As with the shots, the script clearly pays attention to detail as well. I won't go as far as to say that the movie is dialogue-heavy, but it's rare to see a movie in this genre with this much talking. This adds to the movie though, as it allows us to get to know the characters. The movie also allows the specific details of the story to unfold in an organic way. For example, it's quite some time before we learn what is wrong with David.
But, this pacing also hurts the movie, and reveals itself to be the film's one major flaw. While it's admirable that Galvin allows us time to get to know the characters, the movie gets bogged down at times. Clearly, Galvin wants Louise's trepidations to spread out to the audience, but there's only so much of someone wandering a house that we can take before our minds begin to wander. As one would hope, things do pick up in the final reel and the twist-ending is somewhat surprising. However, it's easy to feel cheated that we waited through so much hand-wringing and talking for just a brief release of violence.
While When Night Falls is far from perfect, it's certainly a promising debut. Galvin proves that he's got a good eye and his attempts at ramping up the tension are admirable. Even those who don't like the movie should appreciate the fact that Galvin clearly knows the genre, and he'll win over some when a character thinks about the finale and says, "That doesn't make any sense." How is that for knowing your audience?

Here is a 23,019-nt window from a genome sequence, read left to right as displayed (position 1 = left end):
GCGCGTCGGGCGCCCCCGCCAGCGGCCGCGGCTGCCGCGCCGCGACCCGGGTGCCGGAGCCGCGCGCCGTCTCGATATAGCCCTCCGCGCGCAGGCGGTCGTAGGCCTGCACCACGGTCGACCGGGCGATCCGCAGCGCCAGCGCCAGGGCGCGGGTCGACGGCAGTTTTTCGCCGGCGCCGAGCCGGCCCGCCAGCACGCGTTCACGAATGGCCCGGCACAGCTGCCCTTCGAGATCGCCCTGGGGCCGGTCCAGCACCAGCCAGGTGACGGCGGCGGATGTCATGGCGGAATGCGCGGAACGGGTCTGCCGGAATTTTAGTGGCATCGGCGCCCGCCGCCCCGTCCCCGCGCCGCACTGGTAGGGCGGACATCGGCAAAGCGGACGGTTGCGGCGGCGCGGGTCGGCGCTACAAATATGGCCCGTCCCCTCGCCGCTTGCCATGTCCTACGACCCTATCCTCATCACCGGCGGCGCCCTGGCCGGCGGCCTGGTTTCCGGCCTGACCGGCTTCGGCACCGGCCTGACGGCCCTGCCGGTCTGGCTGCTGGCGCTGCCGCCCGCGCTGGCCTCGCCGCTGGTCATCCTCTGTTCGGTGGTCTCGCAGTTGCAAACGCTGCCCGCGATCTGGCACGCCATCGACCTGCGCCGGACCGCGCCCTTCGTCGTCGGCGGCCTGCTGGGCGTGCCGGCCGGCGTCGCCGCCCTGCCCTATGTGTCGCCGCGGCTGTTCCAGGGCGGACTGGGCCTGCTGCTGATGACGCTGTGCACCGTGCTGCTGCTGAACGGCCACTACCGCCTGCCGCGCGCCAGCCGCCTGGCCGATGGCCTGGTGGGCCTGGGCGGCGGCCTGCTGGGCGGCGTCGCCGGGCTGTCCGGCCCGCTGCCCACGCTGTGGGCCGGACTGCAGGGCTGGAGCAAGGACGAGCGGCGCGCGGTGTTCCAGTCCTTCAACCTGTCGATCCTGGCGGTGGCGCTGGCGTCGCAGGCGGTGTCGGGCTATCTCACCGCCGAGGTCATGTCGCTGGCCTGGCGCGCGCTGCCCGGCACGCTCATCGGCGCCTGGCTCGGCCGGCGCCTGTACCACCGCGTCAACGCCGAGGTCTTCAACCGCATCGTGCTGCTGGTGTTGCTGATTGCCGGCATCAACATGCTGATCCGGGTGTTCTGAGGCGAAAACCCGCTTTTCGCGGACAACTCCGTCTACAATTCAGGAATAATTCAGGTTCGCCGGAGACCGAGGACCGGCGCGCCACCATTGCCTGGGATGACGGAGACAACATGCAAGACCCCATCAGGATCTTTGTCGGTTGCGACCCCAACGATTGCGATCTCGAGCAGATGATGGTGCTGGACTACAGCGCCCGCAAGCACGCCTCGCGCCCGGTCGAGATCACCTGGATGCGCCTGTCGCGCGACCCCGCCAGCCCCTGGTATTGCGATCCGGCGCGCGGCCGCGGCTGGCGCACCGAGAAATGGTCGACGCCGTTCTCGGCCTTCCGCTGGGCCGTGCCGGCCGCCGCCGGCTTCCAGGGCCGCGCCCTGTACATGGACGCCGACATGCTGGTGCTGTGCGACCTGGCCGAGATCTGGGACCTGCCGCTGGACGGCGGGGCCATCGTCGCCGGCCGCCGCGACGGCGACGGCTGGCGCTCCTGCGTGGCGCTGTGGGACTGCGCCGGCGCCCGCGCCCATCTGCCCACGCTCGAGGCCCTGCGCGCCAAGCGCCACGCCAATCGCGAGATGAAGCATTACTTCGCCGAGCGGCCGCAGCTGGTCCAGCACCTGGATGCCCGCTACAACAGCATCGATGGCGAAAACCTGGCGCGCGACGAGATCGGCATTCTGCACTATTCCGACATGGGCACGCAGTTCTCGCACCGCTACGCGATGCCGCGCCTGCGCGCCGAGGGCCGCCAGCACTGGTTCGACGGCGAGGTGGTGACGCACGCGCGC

When Night Falls refuses to answer the door on DVD courtesy of E1 Entertainment (and Alex Galvin). The film has been letterboxed at 1.78:1 and the transfer is enhanced for 16 x 9 TVs. The movie was shot on HD and therefore it shows no overt grain and no defects from the source materials. The colors look fantastic here -- just look at how green that pool table is! But, the transfer of the HD source has created some problems. Many light-sources look "blown out" and it's not unusual for the backgrounds of scenes to have pixellation. Some shots look like Eddy Grant's "Electric Avenue" video, but I don't think that they were supposed to. The DVD carries a digital stereo audio track which provides clear dialogue and sound effects. While we would have preferred a 5.1 track, especially given the film's story, this track is satisfactory. The dialogue is always audible and the music rarely overpowers it. The stereo effects are good, and they often work at demonstrating that a character heard a noise off-screen.
The When Night Falls DVD contains a few extras. We begin with an AUDIO COMMENTARY from Writer/Director/Producer Alex Galvin. This is a very nice chat, and Galvin is able to speak at length throughout the film. He gives us detailed information about the making of the movie, providing frank tidbits on overcoming a low budget. The DVD offers two "Image Galleries" -- one with "Behind the Scenes" pictures and the other with "Production Stills". The final extra is a text file of "Director's Notes", where Galvin discusses his career and what lead to making When Night Falls.
Review Copyright 2010 by Mike Long